The Show Must Go On, Rays Play Catch Up At Winter Meetings

Death In The Family Puts Baseball In Perspective, But Show Must Go On



Last evening the Tampa Bay Rays found out that longtime field coordinator Jim Hoff had passed away unexpectedly in Tampa. He was 73 and had spent 51 years in professional baseball joining the Rays as field coordinator in 2002.

“It’s been a tough day really since last night when we found out about Hoffy. That’s made things hard.” Vice President of Baseball Operations Chaim Bloom said. “Baseball became secondary last night…..We’re crushed by Hoffy’s passing. He’s not just a great baseball man, just a really good person. We lost a friend.”

Despite the disappointment and sadness, Bloom noted that it was nice to be here with a group leaning on each other for support.  “It changed the tenor of our room very quickly and rightly so, it kind of pushed some things off for last night. We had to notify people, gather ourselves, and grieve a little bit.” Bloom said but noted that work had to be done. “Obviously, there’s still business to be done. Knowing Hoffy’s work ethic he wouldn’t want us to stop working on account of him. It definitely had an affect on our night last night.”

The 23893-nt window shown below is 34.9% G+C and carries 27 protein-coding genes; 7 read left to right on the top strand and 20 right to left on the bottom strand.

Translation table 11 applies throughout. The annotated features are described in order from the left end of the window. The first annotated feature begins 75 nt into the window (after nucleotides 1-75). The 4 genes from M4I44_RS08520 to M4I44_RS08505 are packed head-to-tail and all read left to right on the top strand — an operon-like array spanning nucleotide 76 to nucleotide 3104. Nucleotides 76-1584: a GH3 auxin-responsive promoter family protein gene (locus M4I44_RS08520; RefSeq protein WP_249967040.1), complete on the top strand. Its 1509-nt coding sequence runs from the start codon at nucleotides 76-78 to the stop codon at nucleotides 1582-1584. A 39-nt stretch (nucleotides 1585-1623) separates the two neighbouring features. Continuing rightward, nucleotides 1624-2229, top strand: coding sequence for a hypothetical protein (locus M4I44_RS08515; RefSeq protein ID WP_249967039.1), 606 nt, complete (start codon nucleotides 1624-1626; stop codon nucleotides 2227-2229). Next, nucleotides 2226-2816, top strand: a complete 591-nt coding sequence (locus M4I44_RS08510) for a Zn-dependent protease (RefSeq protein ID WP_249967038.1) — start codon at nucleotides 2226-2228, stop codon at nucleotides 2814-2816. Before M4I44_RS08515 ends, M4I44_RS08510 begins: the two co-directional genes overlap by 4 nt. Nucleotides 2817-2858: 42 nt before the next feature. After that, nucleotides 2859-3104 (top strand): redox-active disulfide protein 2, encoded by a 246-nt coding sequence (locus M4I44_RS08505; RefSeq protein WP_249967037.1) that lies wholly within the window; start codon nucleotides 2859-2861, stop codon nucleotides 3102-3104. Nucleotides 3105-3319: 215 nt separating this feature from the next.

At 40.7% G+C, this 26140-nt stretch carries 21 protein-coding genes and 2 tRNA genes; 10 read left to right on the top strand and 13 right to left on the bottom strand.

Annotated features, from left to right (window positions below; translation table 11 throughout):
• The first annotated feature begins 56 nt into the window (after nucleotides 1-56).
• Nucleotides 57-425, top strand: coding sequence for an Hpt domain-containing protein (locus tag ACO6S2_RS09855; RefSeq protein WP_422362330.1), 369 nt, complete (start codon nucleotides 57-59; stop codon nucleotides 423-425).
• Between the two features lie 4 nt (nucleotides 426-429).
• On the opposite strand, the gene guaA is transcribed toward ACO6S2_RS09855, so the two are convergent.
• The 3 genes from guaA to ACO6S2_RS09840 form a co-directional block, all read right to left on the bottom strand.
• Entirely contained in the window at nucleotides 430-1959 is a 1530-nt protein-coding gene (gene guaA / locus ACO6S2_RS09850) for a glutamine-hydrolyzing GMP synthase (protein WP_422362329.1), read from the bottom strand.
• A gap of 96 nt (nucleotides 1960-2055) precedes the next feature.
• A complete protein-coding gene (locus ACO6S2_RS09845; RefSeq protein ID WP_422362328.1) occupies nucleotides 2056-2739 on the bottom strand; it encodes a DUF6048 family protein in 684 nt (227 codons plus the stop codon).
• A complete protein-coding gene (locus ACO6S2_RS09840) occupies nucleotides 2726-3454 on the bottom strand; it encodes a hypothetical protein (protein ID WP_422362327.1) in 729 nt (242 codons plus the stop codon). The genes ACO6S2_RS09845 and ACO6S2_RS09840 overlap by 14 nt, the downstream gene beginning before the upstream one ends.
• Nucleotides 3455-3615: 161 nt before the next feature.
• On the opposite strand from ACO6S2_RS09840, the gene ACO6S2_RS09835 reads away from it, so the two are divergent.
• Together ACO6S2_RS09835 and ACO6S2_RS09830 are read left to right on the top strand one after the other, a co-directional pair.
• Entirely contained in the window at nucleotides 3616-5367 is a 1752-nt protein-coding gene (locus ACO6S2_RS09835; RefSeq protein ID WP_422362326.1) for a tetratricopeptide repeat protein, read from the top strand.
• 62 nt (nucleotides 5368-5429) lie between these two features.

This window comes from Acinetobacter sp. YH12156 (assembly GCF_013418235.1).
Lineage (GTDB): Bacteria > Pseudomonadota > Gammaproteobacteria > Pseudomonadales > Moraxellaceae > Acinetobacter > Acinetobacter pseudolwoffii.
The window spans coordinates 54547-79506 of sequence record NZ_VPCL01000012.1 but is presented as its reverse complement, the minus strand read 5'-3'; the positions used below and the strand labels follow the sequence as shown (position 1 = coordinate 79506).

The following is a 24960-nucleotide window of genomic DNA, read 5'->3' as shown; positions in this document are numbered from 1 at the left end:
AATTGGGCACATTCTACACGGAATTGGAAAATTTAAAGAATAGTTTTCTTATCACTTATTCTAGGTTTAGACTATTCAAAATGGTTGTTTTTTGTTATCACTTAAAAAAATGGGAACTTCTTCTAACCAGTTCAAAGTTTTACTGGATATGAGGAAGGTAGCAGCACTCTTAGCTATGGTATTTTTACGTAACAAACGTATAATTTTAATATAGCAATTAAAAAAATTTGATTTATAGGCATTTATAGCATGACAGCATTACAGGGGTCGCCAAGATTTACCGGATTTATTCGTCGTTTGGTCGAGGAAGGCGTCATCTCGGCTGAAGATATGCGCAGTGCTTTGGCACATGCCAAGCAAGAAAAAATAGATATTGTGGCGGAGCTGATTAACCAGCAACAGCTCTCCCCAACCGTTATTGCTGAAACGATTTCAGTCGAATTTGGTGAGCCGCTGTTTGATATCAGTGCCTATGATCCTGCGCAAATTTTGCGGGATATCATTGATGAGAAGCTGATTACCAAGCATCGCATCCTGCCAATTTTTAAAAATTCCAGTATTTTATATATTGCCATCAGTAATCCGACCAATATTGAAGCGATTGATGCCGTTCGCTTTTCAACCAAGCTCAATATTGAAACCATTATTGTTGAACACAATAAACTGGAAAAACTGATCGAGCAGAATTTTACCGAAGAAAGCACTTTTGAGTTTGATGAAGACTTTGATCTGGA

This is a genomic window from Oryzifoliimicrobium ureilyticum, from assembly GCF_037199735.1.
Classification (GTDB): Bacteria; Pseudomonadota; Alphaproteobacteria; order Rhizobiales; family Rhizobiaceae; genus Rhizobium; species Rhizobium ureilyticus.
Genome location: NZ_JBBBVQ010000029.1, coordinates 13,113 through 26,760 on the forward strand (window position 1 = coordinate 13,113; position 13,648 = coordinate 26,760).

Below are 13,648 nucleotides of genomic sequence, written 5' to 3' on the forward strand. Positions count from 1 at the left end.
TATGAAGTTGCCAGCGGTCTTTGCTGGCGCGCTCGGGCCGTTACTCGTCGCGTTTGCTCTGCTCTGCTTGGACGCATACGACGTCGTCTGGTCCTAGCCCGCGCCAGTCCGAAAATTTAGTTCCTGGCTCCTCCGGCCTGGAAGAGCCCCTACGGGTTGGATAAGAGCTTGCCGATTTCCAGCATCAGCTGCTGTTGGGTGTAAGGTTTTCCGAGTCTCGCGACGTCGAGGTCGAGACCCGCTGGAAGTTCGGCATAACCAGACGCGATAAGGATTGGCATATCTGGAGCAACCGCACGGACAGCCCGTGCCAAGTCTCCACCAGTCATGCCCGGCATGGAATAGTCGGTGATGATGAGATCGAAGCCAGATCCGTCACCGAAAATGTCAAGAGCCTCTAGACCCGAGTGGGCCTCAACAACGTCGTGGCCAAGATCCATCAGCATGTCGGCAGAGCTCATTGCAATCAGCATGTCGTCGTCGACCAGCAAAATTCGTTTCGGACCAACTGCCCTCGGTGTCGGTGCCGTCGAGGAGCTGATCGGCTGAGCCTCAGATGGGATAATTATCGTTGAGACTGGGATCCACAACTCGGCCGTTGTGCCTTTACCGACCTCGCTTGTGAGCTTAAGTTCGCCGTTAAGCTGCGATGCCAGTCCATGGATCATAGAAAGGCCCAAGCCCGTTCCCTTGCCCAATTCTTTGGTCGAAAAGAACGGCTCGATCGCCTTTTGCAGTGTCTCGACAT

Stadium News Further Dampens Mood:

The announcement that the proposed Ybor Stadium will not be moving forward (more here) put more of a damper on things, but Bloom reiterated that Stadium plans don’t affect baseball operations attempt to put a competitive team on the field.

“From a baseball standpoint it hasn’t really affected our day. We know it’s obviously an important topic. It’s huge for the future of the franchise it’s huge for the region, we know that but as far us putting a club on the field and trying to win as much as we can over the coming years regardless of how this turned out we knew we would be playing at Tropicana Field for the foreseeable future.” Bloom said. “It’s obviously important but it’s been good to be able to continue to focus on our on-field project which is the main reason we’re here.”

As of this afternoon, Bloom had not received a call from an agent or a player asking what was going on with the franchise. He did say it’s been mentioned off-hand here and there in the course of normal conversation.